Managing up can mean establishing a good relationship with your boss, leveraging your personal and position power, showcasing your successes and your team to your boss, and more. In this course, leadership consultant and best-selling author Roberta Matuson tells viewers how to manage up so they can maximize their careers and progress in their organizations.
You can’t manage your boss without having a strong relationship from which to build, and at the current rate of turnover in most organizations, you have to build that relationship quickly. Part of this relationship-building involves understanding your boss’s management style and preferred method of communication. Once you’ve decoded that management style, you can begin to establish a more open relationship with your boss, expressing what you’re thinking and feeling while being honest and respectful.
According to Matuson, a strong relationship with your boss can also be built by demonstrating confidence and consistency, standing your ground and admitting when you’re wrong. Avoid making fatal mistakes when you build this relationship such as mistaking your boss for a friend or breaking the chain of command and going over your boss’s head. Establish trust with your boss and maintain it—don’t lie and don’t break their confidence.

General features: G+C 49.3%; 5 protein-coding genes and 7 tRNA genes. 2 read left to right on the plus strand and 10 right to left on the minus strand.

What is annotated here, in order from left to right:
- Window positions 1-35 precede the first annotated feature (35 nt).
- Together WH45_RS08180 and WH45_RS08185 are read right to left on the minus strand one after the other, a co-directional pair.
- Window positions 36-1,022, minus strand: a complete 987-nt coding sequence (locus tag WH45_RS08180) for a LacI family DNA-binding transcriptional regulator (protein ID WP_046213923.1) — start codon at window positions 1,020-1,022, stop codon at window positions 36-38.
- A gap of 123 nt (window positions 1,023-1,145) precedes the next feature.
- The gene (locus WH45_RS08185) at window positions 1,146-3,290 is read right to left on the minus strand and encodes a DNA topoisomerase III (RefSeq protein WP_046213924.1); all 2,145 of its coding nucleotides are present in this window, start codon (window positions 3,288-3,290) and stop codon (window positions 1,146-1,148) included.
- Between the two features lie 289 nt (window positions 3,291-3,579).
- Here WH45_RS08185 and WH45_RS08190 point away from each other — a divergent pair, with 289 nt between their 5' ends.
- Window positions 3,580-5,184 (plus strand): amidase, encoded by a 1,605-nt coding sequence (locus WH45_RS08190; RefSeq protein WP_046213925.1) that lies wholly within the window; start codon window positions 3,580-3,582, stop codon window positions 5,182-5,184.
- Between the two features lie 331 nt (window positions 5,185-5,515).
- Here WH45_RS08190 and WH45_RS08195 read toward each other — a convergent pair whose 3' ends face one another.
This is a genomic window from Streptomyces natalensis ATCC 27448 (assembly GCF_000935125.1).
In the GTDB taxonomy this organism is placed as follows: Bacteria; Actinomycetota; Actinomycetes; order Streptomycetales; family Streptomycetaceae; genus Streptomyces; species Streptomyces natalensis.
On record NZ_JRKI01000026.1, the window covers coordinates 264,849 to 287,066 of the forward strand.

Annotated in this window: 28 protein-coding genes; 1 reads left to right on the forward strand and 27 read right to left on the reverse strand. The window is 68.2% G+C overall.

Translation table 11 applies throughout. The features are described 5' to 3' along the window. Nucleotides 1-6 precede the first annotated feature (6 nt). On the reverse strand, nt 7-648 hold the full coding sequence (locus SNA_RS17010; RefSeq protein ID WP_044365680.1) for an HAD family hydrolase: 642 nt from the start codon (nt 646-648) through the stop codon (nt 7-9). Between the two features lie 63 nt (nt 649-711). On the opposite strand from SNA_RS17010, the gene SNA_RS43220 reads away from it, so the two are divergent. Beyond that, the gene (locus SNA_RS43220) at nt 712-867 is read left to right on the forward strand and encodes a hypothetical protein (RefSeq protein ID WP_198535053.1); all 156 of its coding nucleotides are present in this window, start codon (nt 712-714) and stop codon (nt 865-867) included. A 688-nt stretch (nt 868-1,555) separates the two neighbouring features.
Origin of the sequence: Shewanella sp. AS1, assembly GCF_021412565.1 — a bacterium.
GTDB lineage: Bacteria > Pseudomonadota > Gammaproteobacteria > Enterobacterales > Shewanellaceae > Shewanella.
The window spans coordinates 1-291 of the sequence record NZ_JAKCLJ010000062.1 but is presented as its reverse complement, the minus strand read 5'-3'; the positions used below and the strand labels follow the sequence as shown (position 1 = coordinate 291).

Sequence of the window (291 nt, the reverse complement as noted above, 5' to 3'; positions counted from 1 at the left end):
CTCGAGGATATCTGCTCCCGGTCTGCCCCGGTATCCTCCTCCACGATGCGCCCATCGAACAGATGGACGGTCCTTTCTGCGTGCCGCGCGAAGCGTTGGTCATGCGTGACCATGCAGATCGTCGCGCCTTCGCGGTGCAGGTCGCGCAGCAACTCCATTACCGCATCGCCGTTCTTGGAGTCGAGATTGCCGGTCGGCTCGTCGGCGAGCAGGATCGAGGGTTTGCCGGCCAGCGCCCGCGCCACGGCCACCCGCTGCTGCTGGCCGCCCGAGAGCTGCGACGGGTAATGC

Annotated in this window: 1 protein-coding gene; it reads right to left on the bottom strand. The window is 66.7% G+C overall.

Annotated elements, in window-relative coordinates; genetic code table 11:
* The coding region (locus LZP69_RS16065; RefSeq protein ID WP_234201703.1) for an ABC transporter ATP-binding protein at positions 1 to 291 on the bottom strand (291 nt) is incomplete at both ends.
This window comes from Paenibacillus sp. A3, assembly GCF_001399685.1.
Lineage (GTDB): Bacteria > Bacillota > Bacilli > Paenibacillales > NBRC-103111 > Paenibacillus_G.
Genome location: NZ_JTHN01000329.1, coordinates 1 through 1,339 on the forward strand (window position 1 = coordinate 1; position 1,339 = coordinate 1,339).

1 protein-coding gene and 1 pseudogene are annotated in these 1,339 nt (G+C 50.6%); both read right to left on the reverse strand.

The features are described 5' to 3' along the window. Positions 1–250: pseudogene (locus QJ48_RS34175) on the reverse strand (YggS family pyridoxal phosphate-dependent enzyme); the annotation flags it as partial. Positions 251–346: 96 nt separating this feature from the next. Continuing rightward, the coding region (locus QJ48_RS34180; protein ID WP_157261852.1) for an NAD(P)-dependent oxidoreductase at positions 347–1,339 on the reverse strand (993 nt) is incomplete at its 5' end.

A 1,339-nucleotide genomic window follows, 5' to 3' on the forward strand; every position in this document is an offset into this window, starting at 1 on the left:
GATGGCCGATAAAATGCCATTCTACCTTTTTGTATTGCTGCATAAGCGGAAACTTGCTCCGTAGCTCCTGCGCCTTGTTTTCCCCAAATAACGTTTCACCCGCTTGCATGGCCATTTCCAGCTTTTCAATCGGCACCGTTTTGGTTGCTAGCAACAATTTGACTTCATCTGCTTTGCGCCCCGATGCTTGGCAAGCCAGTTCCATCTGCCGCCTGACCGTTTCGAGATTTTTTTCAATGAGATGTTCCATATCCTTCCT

In addition to your boss, good relationships with the people around you will help you effectively manage up. These relationships are essential for establishing personal and position-based power within the organization. If you don’t think you have power based on your position, remember that you can build personal power by establishing trust with your colleagues. Relationships are often the informal way that work gets done.
Once you’ve established power in your organization—personal and position-based—you have to work to keep that power. Matuson suggests that you continue to broaden your network across the organization, present your own work and volunteer for visible projects.
Matuson suggests you also practice self-promotion to make sure you move up in the organization. One method is to keep a record of your accomplishments to make sure you can speak confidently and readily about your successes. Your work doesn’t speak for itself—you have to promote yourself and your work.
It’s hard to get noticed in a sea of good employees—but if you establish a solid relationship with your boss, volunteer for visible projects and tactfully talk about your accomplishments regularly, you can manage up and maximize your career.